September Savings Roundup

Has the Bank of England Base Rate increase been good for savers?

Last month, we went to print just before the Bank of England met to decide whether to raise the base rate for only the second time in a decade. We had a hunch that they might not, although the market was pricing in a rise, given that we’d been in similar positions in previous months. We got that bit wrong, but we’ve (very sadly) been right in our predictions of what it means for savers.

We said ‘the larger banks and building societies still have more savings deposits than they need and we think they are likely to pass on little or none of the benefit of any base rate increase to their savers, instead using it as an opportunity to improve their profits.’ We predicted that ‘savers hoping for a base rate increase to improve their returns are therefore likely to be disappointed’.

Lloyds Bank has only increased rates on two accounts, Barclays has increased its Everyday Saver by just 0.05% and HSBC, Natwest and Santander have passed on only 0.10% to customers of their Flexible Saver, Instant Saver and Everyday Saver respectively.

Even government backed National Savings & Investments (NS&I) hasn’t been able to pass on the full increase. NS&I have announced that they will increase some rates from 1st October but these range from just 0.05% to 0.15%.

Building societies, who are run for their members benefit, rather than to maximise profits, have been just as bad as the big banks. 29 out of 45 have still to announce any changes. Only 32 financial institutions have changed their savings rates and only three have passed on the full 0.25% rate – Beverley, Holmesdale and Swansea Building Societies.

At the top of our best buy tables, we have seen a host of new names takeover top spots in the past month with only one category (5 Year) remaining unchanged since the start of August. While the providers have changed, the rates haven’t moved significantly. The best increase has been 0.09% on notice accounts with 0.06% (2 Year) and 0.05% rises on 3 Year and instant savings. Otherwise, our tables are largely unchanged.

When will we see more new banks come to market?

 

The list of prospective new banks seems to grow by the day - we’ve heard from another two new firms since our last column – and we believe there are now over 40 firms at some stage of the process.

We have been asked a lot this year as to why we haven’t seen many of these come to market yet. The simple answer is that the average time to go from the initial meeting with the regulator to being authorised and live in the savings market is 27 months. We anticipate that 2019 and 2020 will see many of these prospective banks come to fruition with 2020 likely to be the high point before numbers drop back.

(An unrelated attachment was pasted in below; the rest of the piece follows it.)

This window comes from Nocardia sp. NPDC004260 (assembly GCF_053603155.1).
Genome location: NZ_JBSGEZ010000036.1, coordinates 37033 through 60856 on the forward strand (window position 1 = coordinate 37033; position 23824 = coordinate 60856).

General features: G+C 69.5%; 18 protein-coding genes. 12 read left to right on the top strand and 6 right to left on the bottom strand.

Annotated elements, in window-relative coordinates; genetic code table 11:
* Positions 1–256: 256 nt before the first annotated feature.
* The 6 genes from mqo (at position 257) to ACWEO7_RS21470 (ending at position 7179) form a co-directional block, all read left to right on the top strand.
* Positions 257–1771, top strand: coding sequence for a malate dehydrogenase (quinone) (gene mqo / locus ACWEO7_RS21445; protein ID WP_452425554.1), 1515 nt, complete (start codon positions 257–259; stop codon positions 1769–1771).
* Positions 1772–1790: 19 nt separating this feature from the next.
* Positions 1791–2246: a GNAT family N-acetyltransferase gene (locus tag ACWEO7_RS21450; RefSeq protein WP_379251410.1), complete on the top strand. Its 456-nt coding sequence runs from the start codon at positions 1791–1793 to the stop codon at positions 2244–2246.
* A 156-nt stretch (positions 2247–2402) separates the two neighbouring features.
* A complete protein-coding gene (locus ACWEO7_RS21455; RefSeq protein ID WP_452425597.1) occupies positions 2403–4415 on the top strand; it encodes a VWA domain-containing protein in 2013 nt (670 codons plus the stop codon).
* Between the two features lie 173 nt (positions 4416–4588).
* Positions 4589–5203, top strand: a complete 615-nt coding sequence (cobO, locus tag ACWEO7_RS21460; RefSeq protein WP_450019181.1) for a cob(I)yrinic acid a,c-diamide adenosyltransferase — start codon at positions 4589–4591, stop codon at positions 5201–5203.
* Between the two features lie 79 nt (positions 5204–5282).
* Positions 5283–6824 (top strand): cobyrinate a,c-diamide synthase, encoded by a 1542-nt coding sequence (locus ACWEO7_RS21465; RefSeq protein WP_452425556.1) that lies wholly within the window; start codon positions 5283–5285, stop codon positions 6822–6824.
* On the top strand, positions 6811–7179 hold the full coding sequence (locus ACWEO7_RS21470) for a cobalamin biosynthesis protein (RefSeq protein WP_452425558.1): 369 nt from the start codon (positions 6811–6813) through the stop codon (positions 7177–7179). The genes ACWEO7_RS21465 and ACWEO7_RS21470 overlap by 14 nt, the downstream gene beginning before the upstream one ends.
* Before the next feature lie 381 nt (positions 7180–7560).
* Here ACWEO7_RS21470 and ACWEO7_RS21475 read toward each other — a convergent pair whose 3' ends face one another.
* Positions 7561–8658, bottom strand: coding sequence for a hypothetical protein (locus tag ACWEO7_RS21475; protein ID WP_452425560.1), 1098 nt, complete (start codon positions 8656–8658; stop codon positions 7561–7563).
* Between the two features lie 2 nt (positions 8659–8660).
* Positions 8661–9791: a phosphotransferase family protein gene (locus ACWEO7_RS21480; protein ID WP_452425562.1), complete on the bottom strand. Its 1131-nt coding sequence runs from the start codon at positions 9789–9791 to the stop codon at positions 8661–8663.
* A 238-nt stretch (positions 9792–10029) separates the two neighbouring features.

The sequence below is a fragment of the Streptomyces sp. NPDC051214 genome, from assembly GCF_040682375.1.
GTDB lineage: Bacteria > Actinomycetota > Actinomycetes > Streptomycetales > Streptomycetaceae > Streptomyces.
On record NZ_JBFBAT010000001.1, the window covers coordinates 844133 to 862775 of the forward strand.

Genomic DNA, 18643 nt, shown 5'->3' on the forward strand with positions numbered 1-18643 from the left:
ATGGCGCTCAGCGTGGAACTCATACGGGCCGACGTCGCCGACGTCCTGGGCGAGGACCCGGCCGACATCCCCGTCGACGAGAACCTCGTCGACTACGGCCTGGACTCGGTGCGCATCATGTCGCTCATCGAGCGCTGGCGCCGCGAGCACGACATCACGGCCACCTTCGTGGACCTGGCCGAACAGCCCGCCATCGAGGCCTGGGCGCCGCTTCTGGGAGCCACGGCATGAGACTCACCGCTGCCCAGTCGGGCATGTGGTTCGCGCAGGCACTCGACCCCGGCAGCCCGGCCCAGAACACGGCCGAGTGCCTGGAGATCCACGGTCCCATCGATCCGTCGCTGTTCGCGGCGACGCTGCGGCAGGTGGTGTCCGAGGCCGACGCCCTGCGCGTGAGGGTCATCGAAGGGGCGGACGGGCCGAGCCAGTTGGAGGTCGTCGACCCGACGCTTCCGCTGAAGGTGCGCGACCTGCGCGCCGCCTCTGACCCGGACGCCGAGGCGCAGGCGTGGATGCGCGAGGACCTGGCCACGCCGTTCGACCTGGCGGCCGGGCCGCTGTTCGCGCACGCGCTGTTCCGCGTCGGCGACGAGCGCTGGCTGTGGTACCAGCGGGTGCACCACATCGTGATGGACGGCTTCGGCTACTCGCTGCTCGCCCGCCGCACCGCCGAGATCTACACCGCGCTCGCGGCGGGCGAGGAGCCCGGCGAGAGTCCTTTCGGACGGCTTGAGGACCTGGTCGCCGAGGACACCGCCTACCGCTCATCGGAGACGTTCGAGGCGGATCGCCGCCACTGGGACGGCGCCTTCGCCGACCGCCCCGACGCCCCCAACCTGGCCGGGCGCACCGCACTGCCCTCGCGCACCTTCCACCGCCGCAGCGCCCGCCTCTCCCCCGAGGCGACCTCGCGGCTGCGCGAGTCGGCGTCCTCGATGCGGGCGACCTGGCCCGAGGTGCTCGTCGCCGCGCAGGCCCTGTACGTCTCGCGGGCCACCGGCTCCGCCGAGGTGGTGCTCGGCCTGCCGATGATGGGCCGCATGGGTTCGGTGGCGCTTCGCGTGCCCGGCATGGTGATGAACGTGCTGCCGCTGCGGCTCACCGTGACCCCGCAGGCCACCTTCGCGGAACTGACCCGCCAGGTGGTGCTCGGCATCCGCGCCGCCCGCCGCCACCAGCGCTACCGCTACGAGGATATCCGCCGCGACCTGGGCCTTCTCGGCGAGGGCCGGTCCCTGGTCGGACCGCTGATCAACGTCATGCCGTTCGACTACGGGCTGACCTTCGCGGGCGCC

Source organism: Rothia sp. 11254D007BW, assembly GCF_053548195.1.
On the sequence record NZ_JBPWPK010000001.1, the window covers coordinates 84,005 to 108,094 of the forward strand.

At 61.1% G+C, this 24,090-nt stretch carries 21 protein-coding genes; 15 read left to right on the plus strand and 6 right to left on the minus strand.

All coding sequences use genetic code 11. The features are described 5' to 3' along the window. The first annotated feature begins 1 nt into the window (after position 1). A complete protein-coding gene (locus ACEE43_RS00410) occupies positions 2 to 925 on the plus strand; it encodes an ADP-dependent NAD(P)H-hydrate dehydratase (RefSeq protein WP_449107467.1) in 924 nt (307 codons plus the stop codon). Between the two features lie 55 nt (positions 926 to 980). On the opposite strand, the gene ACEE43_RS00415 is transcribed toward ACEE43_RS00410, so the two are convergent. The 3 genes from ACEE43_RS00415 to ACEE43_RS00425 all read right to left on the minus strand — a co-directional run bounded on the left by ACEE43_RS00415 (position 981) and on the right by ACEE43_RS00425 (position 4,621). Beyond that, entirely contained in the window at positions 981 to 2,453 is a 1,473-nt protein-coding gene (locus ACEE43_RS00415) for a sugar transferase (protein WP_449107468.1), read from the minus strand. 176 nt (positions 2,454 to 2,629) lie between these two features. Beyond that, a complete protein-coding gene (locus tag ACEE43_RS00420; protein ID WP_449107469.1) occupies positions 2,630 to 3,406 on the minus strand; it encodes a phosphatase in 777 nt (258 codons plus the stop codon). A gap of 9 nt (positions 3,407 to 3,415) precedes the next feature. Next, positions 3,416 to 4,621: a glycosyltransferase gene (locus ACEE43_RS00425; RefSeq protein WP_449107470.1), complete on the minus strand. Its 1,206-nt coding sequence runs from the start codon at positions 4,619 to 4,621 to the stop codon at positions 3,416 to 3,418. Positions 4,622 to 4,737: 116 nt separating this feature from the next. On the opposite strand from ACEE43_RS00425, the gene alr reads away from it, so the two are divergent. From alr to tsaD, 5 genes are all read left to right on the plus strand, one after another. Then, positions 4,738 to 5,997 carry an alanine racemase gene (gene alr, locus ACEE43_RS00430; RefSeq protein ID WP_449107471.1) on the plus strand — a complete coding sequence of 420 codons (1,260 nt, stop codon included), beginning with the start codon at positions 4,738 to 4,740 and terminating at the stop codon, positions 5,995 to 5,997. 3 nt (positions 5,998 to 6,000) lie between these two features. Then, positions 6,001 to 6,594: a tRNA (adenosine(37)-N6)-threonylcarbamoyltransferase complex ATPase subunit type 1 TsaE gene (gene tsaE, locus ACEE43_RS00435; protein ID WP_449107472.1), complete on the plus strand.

That being said, we are expecting to see some activity this year with Orchard Funding Group announcing last month that it is hopeful of receiving its banking licence by the end of 2018. Marcus, a new arm of Goldman Sachs, which is already live in the US with savings accounts has announced it is open in the UK to employees and expects to be live nationwide in the coming months. With an initial interest rate on its savings account of 1.50%, it is likely to be very popular if that is the rate it launches with given the best buy is currently 1.36% from Virgin Money.

Zopa, the peer to peer lender has announced it has secured £44m to fund its expansion in to banking and is now almost two years on from its original announcement that it was seeking to gain authorisation.

Civilised Bank, who had to surrender their licence in April this year, have hired a wave of new bankers, including former Harrods Bank CEO, Mark Stephens, for what looks like another assault on the market.

While we don’t expect every prospective bank will come to fruition, we believe that a significant proportion of those firms looking at a banking licence will make it to market.

What are the best rates currently?

The market can move quickly, so we always recommend that you check our website for the latest rates. At time of going to print, our best paying personal savings rates are:

 

Term

 

 

Interest Rate

 

Provider

Instant Savings

1.36%

Virgin Money

Notice

1.85%

PCF Bank

1 Year

2.05%

Bank of London & Middle East

18 Months

2.11%

Charter Savings Bank

2 Year

2.26%

Secure Trust Bank

3 Year

2.40%

Tandem Bank

4 Year

2.52%

Vanquis Bank

5 Year

2.70%

Bank of London & Middle East

About The Savings Guru

We help savers get the best deal for their money by providing unique insight in to the savings market.  We help prospective banks apply for a banking licence and we help build customer services, products and marketing for them.  We also work with existing banks and building societies to improve their savings propositions.  This  insider view of savings means we are uniquely placed to help savers.

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